The Fresh Loaf

News & Information for Amateur Bakers and Artisan Bread Enthusiasts

Sept 15: 66% Whole Grain Porridge Loaves

IceDemeter's picture
IceDemeter

Sept 15: 66% Whole Grain Porridge Loaves

Thanks to the influence of Isand66 and danni3ll3 and dabrownman (among others), I seem to have become somewhat hooked on the textures and flavours created by adding a cooked porridge made with toasted grains.  Since I wasn't sure how my "challenge" rolls would taste, I still wanted a moist and flavourful loaf for our sandwiches, and went with one of my favourite techniques:

INGREDIENT

AMOUNT (g)

FLOUR TOTAL (g)

% WATER

WATER (g)

BAKER'S %

LEVAIN

 

 

 

 

 

Fresh Milled Durum

90

90

 

 

10.18

Water

72

 

 

72.00

8.14

TOASTED ADDERS

 

 

 

 

 

Steelcut Oats

20

20

 

 

2.26

Rye Flakes

20

20

 

 

2.26

Barley Flakes

20

20

 

 

2.26

Wheat Germ

20

20

 

 

2.26

Oat Bran

20

20

 

 

2.26

Whole Millet

20

20

 

 

2.26

PORRIDGE (made w/ toasties)

 

 

 

 

Non-fat Dry Milk Powder

40

 

 

 

4.52

Full Fat Sour Cream

60

 

74.5

44.70

6.79

Water

158

 

 

158.00

17.87

DOUGH

 

 

 

 

 

Fresh Milled Durum

105

105

 

 

11.88

Fresh Milled Hard Red Wheat

105

105

 

 

11.88

Spelt

150

150

 

 

16.97

Red Rye Malt

7

7

 

 

0.79

White Rye Malt

7

7

 

 

0.79

Salt

13

 

 

 

1.47

All Purpose Flour

300

300

 

 

33.94

Water

400

 

 

400.00

45.25

 

 

 

 

 

 

Total Dough Weight

1627

 

 

 

184.05

 

 

 

 

 

 

Total Flour

 

884

 

 

100.00

Total Water (Hydration)

 

 

 

674.70

76.32

 

LEVAIN: Use 8g of 65% hydration durum starter from fridge and do a 3-stage build up to highly active 162g of 80% hydration levain (90g of durum / 72g water). Plan to use shortly after peak on 3rd feed (refrigerate at peak and hold overnight)

PORRIDGE:
Toast 20g each of millet, steel-cut oats, oat bran, wheat germ, rye flakes, and barley flakes over medium heat.
Add 280g of boiling water to 40g of dry milk powder and 60g of sour cream. Whisk until fully blended. Set aside extra hot water.
Remove pan with grains from heat, and carefully pour in about 3/4 of the hot water mixture. Stir until it is fully absorbed. Add the rest of the liquid, and return pan to medium-low heat, cooking until reaches soft and creamy consistency. Remove from heat and set aside to cool to room temperature.

AUTOLYSE:
Mix together 105g of freshly milled whole hard red wheat, 150g of whole spelt, 105g of freshly milled whole durum, 300g AP flour, 7g diastatic rye malt, 7g red rye malt, and 400g of water in to a shaggy mass. Cover and let rest for 2 hours.

DOUGH:
Add levain and 13g salt to the autolyse. Knead for about 10 minutes (minimal gluten development), then cover and let rest for 20 minutes.
Knead again (about 300 turns) up to medium gluten development, adding water if needed. Cover and let rest for 30 minutes.
Transfer dough to wet work surface, and do 2 full sets of stretch-and-fold. Roll in to tight ball, cover, and let rest for 30 minutes.
Weigh out the now cooled porridge to determine how much water was used. Spread out dough on wet work surface, and spread out the porridge over top as evenly as possible. Incorporate the porridge using a few sets of letter folds. Do a dozen or so slap-and-folds if needed to get it fully incorporated. Transfer to clear fermenting container, cover, and let rest for 30 minutes.
Do two more sets of stretch-and-fold in the container on 30 minute intervals, then transfer container to the refrigerator overnight.

PRE-SHAPE, SHAPE, PROOF, BAKE:

Once dough has fully fermented in the fridge, transfer it to a clean work surface, divide in to two equal sized pieces, and pre-shape both in to rough logs. Cover and allow to bench rest for 30-60 minutes.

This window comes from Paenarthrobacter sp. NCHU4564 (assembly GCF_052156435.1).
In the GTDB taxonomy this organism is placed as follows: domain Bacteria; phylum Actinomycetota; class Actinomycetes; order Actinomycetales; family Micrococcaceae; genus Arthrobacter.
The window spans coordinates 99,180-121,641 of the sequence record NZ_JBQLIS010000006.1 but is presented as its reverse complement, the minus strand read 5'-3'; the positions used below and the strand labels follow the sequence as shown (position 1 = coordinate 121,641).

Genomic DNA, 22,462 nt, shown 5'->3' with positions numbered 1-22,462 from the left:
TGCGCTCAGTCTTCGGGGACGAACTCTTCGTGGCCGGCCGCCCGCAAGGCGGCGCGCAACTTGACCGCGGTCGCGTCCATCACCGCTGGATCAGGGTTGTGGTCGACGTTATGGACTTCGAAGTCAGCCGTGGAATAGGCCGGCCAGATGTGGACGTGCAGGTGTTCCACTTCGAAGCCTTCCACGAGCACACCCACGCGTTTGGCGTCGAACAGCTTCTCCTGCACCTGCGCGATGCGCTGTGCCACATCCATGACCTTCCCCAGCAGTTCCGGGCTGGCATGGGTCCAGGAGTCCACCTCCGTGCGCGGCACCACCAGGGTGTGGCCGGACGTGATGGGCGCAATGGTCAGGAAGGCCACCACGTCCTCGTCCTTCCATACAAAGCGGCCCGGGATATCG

Lightly dust work surface with flour, then flip, de-gas, and stitch / shape in to final loaf shapes. Transfer to bannetons, one covered in a damp towel and allowed to proof on the counter, and the other covered by a plastic bag and placed back in the fridge for an hour.  After the hour, put it on the counter to finish proofing as well.

Preheat oven to 475 degrees F with roaster inside.

Once dough is fully proofed, score then transfer to roaster. Bake covered at 450 degrees for 25 minutes, then uncovered at 425 degrees for 25 minutes (to internal temperature of 200-202 degrees). Transfer to cooling racks to cool completely, while returning roaster to oven and again pre-heating to 475 degrees F.  Repeat with second dough once it has fully proofed and oven is hot.

Do not cover loaves until fully cooled (at least 6 hours) and do not slice until next day.

On all previous bakes with this much dough, I have shaped and baked it as a single loaf.  With some conversations about shaping and scoring here in the fora recently, I decided to split this attempt in to two loaves, to see if it made any difference to the shaping and scoring.  Well - what a difference!  Getting a good shape, with a tight skin, is much easier with less dough --- and the scoring works better with that tighter skin.

I still wasn't feeling great, so didn't think about getting pictures of both loaves until the next day when I was slicing one up for sandwiches:

While I was very happy with the shaping and scoring, I was over the moon with our idea of a "perfect" crumb for sandwiches:

This loaf was first sliced on Saturday --- and I had the last slice from it this morning.  It was stored in a plastic bag on the counter, and it was so moist and fresh-tasting still this morning that I enjoyed it plain --- not toasted, and no toppings.  The second loaf came out just as good, and is more than 3/4 gone in sandwiches and nibbling.  The last bits are in the freezer, but I doubt that they'll be there for long...

For a few days when I wasn't feeling well, it sure was nice to have the bakes fall so nicely in to place.  Hoping that all of your bakes work out so well, too, and that you still manage to bake happy (even if a wee bit under the weather)...

Comments

Danni3ll3's picture
Danni3ll3

I really enjoyed reading your detailed method on how you make your porridge breads. I need to try cooking grains into a porridge like you do instead of just soaking them. Maybe I will try this this weekend!

IceDemeter's picture
IceDemeter

I find that just scald / soak is about the same when using mostly oats and barley, but with the wheat germ and rye flakes the texture is totally different when you actually cook them for a while.  Of course, DAB got me hooked on the flavour from heavily toasting them first, then I added Ian's technique for cooking the porridge, and finally using DAB's timing of adding in the cooked porridge on the second set of folds --- well, all of them together give me this kind of result!